CV’s Own Movie Star
Being so close to Hollywood, the Crescenta-Cañada area has always been home to stars. From silent great Francis X. Bushman to Victor MacLaglen, Kevin Costner, all the way up to Miley Cyrus – those and others have all lived in the area. But none of them embraced the community and became part of the fabric of our town like ’40s leading man Dennis Morgan did.
Although largely forgotten today, Dennis Morgan was the top leading man with Warner Bros. in the ’40s, and was the star of such iconic movies as “God Is My Co-Pilot,” “Christmas in Connecticut” and “My Wild Irish Rose.” He had started as a singer, touring the country in light opera productions, until he arrived in Hollywood where his good looks, charm and beautiful singing voice got him signed at MGM. He languished there for a few years, overshadowed by Nelson Eddy. When fans began to notice him, Warner Bros. picked him up and his career took off. His peak years were from 1943 to 1949, after which he slowed his work down in order to enjoy life and concentrate on his family and community.
Fortunately for us, his community was the Crescenta Valley and from the mid- ’40s to the end of the ’50s, he was a mainstay of community activism and volunteerism. His home, located on the southeast corner of Alta Canyada and Hacienda in La Cañada, was the center of many community service activities. (The house is still there, virtually unchanged, and is worth a drive-by.) He could always be counted on for promo at the kickoff of a local blood drive or Scouting event. His activism landed him the “job” of honorary mayor of the Crescenta Valley, and so he did all the public appearances associated with that.
Morgan was honestly a good person, the antithesis of the classic “star.” He was a family man, married for 60 years and father of three kids. He was an outgoing guy with lots of friends, and was a common sight out in the community, having a beer with the guys at Barru in Montrose, or tickling the ivory at a steak house in La Cañada.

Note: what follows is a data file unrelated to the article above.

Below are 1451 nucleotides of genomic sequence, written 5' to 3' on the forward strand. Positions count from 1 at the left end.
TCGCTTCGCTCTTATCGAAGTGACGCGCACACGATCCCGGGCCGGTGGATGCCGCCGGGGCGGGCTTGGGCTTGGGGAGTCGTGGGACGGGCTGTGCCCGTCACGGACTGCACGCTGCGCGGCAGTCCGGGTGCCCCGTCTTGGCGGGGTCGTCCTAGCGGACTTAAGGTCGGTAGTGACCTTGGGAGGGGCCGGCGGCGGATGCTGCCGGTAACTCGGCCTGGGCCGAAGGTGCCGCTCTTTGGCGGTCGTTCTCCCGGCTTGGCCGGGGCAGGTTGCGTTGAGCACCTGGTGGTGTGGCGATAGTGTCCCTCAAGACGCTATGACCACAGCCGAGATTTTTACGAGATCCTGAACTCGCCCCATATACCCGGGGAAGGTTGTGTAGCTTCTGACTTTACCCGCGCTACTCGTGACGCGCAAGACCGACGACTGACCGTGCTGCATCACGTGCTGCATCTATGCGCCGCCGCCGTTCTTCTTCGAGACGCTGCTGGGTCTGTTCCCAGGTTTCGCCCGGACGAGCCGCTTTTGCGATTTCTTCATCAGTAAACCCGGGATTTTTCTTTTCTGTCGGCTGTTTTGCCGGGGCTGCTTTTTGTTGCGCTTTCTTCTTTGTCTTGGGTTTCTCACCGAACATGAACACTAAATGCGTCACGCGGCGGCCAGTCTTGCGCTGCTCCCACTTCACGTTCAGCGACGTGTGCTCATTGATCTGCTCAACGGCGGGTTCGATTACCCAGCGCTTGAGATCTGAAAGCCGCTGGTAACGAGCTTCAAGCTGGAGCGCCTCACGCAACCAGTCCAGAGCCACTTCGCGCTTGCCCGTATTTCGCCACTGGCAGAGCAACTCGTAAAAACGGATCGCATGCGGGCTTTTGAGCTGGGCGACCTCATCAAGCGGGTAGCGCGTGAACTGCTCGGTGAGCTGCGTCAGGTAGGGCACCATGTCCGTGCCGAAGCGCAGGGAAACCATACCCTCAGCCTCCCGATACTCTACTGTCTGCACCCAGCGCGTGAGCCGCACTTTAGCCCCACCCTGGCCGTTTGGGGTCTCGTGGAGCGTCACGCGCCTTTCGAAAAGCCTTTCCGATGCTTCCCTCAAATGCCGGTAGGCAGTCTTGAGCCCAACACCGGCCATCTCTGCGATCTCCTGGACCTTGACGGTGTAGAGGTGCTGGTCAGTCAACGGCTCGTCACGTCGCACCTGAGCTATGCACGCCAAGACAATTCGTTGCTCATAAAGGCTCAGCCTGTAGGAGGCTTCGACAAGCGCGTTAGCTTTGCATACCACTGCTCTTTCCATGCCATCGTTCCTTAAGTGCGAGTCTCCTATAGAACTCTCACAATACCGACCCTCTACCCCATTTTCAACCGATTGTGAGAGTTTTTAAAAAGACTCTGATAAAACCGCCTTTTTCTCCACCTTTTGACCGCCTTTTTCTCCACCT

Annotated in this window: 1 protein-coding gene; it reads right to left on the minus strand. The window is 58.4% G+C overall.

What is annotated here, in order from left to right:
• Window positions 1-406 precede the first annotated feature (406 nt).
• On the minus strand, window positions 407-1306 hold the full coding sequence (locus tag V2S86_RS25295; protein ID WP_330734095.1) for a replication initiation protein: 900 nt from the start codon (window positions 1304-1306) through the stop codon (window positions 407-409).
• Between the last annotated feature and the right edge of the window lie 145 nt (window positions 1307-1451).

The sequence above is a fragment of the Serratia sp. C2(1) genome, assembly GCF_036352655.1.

His two greatest contributions to the community are still with us today – the Montrose Christmas Parade and Two Strike Park.
Morgan started the Christmas Parade in the early ’50s as a daytime event, and he would recruit stars such as Jackie Cooper to serve as grand marshal. The parade transitioned to the nighttime event we know today in the ’70s.
Two Strike Park has a great story, which I covered in a previous column, but to summarize: Morgan was a huge baseball fan, and he noticed that the booming housing tracts of postwar CV had few parks with baseball diamonds Kids mostly played ball out in the street. Morgan was struck by a public service campaign that talked about the dangers of kids playing baseball in traffic. It stated that a kid forced to play ball in traffic started out with two strikes against him, and the third strike would be getting hit by a car. Morgan thought, “Why not keep it at two strikes by taking the kids off the street and putting them in parks where they’re safe?” He conceived the idea of creating a new baseball park for the kids of CV, and added, “Why not have some community fun creating it?”
And so began the Two Strike celebrity baseball games. Several benefit “comedy” ball games were put on locally in the late ’40s/early ’50s, pitting pro ball players such as Leo Durocher, Babe Herman and Peanuts Lowery against top Hollywood stars like Errol Flynn, Mickey Rooney, Roy Rogers and Gene Kelly. The proceeds went to create Two Strike Park on Rosemont above Foothill.
By the late ’50s, Morgan was almost fully retired and he transitioned to his ranch near Yosemite. He spent his remaining years enjoying trips to his small hometown in Wisconsin where he acted in community theater.
He was a good man, with a great career, who made lasting contributions to CV. We were lucky to have him!